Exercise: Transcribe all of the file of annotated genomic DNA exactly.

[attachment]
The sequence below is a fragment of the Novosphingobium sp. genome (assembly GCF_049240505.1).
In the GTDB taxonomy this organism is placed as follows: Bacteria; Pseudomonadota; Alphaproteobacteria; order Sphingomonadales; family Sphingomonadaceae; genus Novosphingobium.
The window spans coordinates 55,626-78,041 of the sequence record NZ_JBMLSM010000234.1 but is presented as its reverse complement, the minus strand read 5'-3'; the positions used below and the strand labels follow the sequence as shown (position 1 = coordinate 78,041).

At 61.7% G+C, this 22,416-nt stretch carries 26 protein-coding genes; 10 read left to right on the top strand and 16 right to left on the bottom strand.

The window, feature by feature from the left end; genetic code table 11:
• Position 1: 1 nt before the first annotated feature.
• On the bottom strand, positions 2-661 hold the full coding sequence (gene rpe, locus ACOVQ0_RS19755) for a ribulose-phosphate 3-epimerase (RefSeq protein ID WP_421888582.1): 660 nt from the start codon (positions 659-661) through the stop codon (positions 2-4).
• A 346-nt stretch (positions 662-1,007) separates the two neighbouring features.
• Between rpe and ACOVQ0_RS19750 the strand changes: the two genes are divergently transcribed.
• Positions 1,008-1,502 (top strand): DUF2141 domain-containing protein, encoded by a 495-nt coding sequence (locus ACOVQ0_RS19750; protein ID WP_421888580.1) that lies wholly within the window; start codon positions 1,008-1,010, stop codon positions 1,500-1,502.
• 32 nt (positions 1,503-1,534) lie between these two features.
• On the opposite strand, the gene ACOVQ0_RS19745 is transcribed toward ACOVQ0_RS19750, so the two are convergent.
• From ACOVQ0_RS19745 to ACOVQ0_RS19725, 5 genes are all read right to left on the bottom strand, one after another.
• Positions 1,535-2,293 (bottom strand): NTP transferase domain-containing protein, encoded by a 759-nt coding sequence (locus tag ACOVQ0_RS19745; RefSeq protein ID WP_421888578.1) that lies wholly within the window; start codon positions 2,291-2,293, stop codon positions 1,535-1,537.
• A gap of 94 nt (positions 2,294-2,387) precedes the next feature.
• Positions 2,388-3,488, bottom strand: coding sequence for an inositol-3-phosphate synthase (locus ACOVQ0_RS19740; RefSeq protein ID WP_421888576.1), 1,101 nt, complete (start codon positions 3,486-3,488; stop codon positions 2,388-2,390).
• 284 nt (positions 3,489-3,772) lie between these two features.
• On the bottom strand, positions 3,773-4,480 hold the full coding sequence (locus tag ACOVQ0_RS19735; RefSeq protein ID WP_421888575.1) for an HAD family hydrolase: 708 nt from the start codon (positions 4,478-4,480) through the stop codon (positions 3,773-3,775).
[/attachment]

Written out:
The sequence below is a fragment of the Novosphingobium sp. genome (assembly GCF_049240505.1).
In the GTDB taxonomy this organism is placed as follows: Bacteria; Pseudomonadota; Alphaproteobacteria; order Sphingomonadales; family Sphingomonadaceae; genus Novosphingobium.
The window spans coordinates 55,626-78,041 of the sequence record NZ_JBMLSM010000234.1 but is presented as its reverse complement, the minus strand read 5'-3'; the positions used below and the strand labels follow the sequence as shown (position 1 = coordinate 78,041).

At 61.7% G+C, this 22,416-nt stretch carries 26 protein-coding genes; 10 read left to right on the top strand and 16 right to left on the bottom strand.

The window, feature by feature from the left end; genetic code table 11:
• Position 1: 1 nt before the first annotated feature.
• On the bottom strand, positions 2-661 hold the full coding sequence (gene rpe, locus ACOVQ0_RS19755) for a ribulose-phosphate 3-epimerase (RefSeq protein ID WP_421888582.1): 660 nt from the start codon (positions 659-661) through the stop codon (positions 2-4).
• A 346-nt stretch (positions 662-1,007) separates the two neighbouring features.
• Between rpe and ACOVQ0_RS19750 the strand changes: the two genes are divergently transcribed.
• Positions 1,008-1,502 (top strand): DUF2141 domain-containing protein, encoded by a 495-nt coding sequence (locus ACOVQ0_RS19750; protein ID WP_421888580.1) that lies wholly within the window; start codon positions 1,008-1,010, stop codon positions 1,500-1,502.
• 32 nt (positions 1,503-1,534) lie between these two features.
• On the opposite strand, the gene ACOVQ0_RS19745 is transcribed toward ACOVQ0_RS19750, so the two are convergent.
• From ACOVQ0_RS19745 to ACOVQ0_RS19725, 5 genes are all read right to left on the bottom strand, one after another.
• Positions 1,535-2,293 (bottom strand): NTP transferase domain-containing protein, encoded by a 759-nt coding sequence (locus tag ACOVQ0_RS19745; RefSeq protein ID WP_421888578.1) that lies wholly within the window; start codon positions 2,291-2,293, stop codon positions 1,535-1,537.
• A gap of 94 nt (positions 2,294-2,387) precedes the next feature.
• Positions 2,388-3,488, bottom strand: coding sequence for an inositol-3-phosphate synthase (locus ACOVQ0_RS19740; RefSeq protein ID WP_421888576.1), 1,101 nt, complete (start codon positions 3,486-3,488; stop codon positions 2,388-2,390).
• 284 nt (positions 3,489-3,772) lie between these two features.
• On the bottom strand, positions 3,773-4,480 hold the full coding sequence (locus tag ACOVQ0_RS19735; RefSeq protein ID WP_421888575.1) for an HAD family hydrolase: 708 nt from the start codon (positions 4,478-4,480) through the stop codon (positions 3,773-3,775).